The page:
Monthly Archives: September 2009

visualization technique.

..and some scrapbooking again.

It looks like every Wednesday I will be posting either a scrapbooking layout(s) and/or another creative project I’ve been working on or have completed.  My creative juices have been flowing.  I think my mind is assuming that there won’t be much creative “me” time once the baby comes so it’s filled with ideas and also a sense of urgency.

As we say goodbye to September, I truly hope we are saying goodbye to the transition phase of fall – the school anxieties and the adjustment to routine.  Slowly, we are embracing our new family rhythm.  There have been days this month where emotionally and physically I have been at my breaking point which does normally happen when one of my children are themselves going through something emotionally or physically.

I have frequently gone to “my happy place.”  Not literally but mentally.  An aunt of mine had mentioned going to her happy place whenever things got rough or she seemed overwhelmed.  Her happy place was actually doing yoga on the beach with me and my other aunts last year in Punta Cana every morning.  I thought about our time there with the whole family, celebrating my cousin’s wedding, and I knew that vacation experience was also my latest happy place.  I can recall my kids bonding with family and enjoying the outdoors everyday and generally, being in the present moment every second we were there.

When my mind gets cluttered, and I look at my daunting to-do list, or my heart breaks as I hear #2 tell me she just stood by the door alone at recess waiting for it to end, I go to my happy place and for a moment of my day, I find a small ounce of peace and I can just catch my breath.

my happy place.

my happy place.

What’s your happy place?

the costume conundrum.

I actually brought up the “Halloween” costume question in the summer.  #1 had no idea and really did not want to think about it as she lounged by the pool.  #2 had already made the decision after last Halloween that she wanted to be a scientist for this Halloween.  #3, since I have asked the question, has changed her mind at least 17 times with the most popular choices being mermaid, queen (she’s already been a princess), an American Idol, ballerina, vampire, little red riding hood, and the latest one that she has her heart set on – unicorn.  #4 says princess but little does she know that she will be actually wearing the ladybug costume that her older two sisters have already worn.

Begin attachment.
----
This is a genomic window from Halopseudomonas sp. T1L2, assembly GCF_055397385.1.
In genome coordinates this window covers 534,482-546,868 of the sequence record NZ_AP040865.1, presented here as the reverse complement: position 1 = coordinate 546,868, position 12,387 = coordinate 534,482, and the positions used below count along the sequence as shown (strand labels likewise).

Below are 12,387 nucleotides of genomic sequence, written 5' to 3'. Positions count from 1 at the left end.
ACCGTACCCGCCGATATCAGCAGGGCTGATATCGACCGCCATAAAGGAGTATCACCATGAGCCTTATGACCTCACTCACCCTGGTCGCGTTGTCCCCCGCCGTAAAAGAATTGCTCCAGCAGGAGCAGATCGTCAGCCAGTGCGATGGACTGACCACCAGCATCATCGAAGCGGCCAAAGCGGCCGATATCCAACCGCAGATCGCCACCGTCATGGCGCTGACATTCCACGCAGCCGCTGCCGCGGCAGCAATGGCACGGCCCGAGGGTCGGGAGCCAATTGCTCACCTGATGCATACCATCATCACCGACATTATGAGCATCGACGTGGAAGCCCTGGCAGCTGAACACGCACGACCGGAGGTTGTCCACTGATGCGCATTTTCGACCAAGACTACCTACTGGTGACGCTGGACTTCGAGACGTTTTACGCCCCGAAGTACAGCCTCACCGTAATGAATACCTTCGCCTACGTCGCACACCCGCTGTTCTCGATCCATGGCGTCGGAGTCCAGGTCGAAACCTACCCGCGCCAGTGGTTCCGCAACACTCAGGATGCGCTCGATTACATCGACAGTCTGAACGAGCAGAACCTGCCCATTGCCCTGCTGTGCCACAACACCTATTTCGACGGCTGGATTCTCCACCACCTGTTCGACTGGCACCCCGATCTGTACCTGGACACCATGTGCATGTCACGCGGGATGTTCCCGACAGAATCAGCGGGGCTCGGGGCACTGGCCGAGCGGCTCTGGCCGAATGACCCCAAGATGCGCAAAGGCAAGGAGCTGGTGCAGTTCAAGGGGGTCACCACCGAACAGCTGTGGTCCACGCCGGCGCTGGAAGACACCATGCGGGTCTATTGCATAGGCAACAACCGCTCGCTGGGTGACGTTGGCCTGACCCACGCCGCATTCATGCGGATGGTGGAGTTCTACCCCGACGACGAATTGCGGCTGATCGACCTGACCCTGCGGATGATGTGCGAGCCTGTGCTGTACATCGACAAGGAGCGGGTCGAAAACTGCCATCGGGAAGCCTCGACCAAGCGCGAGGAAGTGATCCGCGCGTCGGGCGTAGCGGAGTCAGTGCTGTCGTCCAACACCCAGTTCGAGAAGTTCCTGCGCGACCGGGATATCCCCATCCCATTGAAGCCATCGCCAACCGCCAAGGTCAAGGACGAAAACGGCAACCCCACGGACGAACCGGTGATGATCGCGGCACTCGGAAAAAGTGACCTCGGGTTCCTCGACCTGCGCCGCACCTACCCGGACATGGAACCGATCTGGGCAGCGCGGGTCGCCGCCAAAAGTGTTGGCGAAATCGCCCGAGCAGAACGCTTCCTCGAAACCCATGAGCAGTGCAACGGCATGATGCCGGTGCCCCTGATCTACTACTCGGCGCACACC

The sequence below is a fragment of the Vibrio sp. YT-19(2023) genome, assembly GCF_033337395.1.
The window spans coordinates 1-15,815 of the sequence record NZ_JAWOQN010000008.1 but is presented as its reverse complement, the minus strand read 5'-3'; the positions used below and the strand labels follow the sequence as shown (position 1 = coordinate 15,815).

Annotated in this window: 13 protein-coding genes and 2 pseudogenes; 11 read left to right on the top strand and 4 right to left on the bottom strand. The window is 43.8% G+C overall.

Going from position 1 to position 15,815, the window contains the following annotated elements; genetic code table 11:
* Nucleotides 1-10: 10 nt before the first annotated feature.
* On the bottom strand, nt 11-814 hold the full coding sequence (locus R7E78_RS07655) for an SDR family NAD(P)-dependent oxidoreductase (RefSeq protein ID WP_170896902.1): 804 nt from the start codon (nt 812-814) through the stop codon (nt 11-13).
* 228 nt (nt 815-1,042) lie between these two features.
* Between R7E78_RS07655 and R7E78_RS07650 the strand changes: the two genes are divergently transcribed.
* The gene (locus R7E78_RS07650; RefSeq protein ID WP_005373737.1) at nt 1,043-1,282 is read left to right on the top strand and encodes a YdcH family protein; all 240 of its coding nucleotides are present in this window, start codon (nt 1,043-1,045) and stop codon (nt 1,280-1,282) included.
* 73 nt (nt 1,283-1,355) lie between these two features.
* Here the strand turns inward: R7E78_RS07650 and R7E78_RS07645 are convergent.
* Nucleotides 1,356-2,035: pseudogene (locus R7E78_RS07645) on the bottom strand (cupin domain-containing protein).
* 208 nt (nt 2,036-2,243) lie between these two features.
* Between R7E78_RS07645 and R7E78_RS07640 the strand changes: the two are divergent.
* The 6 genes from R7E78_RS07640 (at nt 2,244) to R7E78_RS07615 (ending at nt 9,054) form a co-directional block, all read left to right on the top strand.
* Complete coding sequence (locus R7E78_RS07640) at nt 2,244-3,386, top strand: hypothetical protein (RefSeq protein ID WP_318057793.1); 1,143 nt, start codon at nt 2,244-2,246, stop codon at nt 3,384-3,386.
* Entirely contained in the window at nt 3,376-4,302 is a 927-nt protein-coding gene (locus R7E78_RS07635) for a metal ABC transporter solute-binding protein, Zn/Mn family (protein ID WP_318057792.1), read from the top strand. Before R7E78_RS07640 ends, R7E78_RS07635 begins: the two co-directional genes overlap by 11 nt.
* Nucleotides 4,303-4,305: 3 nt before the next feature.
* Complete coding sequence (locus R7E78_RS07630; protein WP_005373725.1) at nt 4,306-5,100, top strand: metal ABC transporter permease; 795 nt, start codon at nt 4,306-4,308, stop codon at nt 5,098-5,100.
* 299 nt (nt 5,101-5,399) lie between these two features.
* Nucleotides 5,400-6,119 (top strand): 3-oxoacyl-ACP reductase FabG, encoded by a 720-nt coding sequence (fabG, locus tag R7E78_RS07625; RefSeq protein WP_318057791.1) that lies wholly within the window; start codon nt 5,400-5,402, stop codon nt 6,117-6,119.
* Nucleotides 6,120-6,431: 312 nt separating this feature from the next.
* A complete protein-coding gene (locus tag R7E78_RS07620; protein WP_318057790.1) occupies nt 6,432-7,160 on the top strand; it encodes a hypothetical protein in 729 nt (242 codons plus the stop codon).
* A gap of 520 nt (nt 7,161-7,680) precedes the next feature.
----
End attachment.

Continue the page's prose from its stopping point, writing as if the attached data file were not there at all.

In Halloweens of the past, the kids have worn costumes inherited from the older sibling  while #1 has been quite the ingenue and has preferred to make her own costumes, injecting her own sense of humour and sarcasm into them.  For example, two years ago, she was a “black-eyed pea” so she painted one eye socket black and pinned a large felt “P” on a shirt.

#2 in the Pooh Bear costume..and my sorry attempt at a costume. (This was #1's first costume and of course, I can't locate a pic of her in it.)

2004: #2 in the Pooh Bear costume..and my sorry attempt at a costume. (This was #1's first costume and of course, I can't locate a pic of her in it.)

#3 in the Pooh Bear costume, #2 in the ladybug costume that #4 will sport this year and #1 as a "sporty devil."

2005: #3 in the Pooh Bear costume, #2 in the ladybug costume that #4 will sport this year and #1 as a "sporty devil."

#4 in the Pooh Bear costume...and #1 as the "Black-Eyed Pea," #2 as a "Joey Kangaroo," and #3 as a monkey..and a special guest that scared the crap out of #4.

2007: #4 in the Pooh Bear costume...and #1 as the "Black-Eyed Pea," #2 as a "Joey Kangaroo," and #3 as a monkey..and a special guest that scared the crap out of #4. (Missing 2006 pics: basically #2 was the monkey and #3 was a last-minute bunny because we couldn't find the ladybug outfit..)

#2008: 2 and #3 last halloween..yes, sporting the SAME costumes as the year before.

#2008: 2 and #3 last halloween..yes, sporting the SAME costumes as the year before (and #4 is the bunny rabbit this time around).

I’ve had mixed feelings about strongly persuading the kids to abandon their own ideas of costumes in order to ‘costume-repeat.’  I feel as though I am breaking some implicit law of child-rearing and am guilty of slowly killing their imagination and sense of wonder at this time of year.  However, I understand that paying $20-30 per costume is just not a viable option for 4 soon-to-be 5 children.  I also am very realistic with my time and lack of sewing skill at this point in time and as much as I’d love to whip up the perfect unicorn costume this year, I know for certain that it would just result in some horrid “Gordon Gartrell”-like incident.  Only Cosby Show fans will understand that reference but for those of you who don’t know…

Time is of the essence this year.  The baby is due on Halloween and I would love to avoid last-minute running around and tears of disappointment.  I would like all the costumes purchased and/or washed and ready for wearing by next week.  The last thing I need is to have my water break in the middle of the kiddie costume aisle at Party Packagers as I battle another desperate mom for the last size 4 horse costume on the rack which I can turn into a unicorn with a strategically-placed party hat.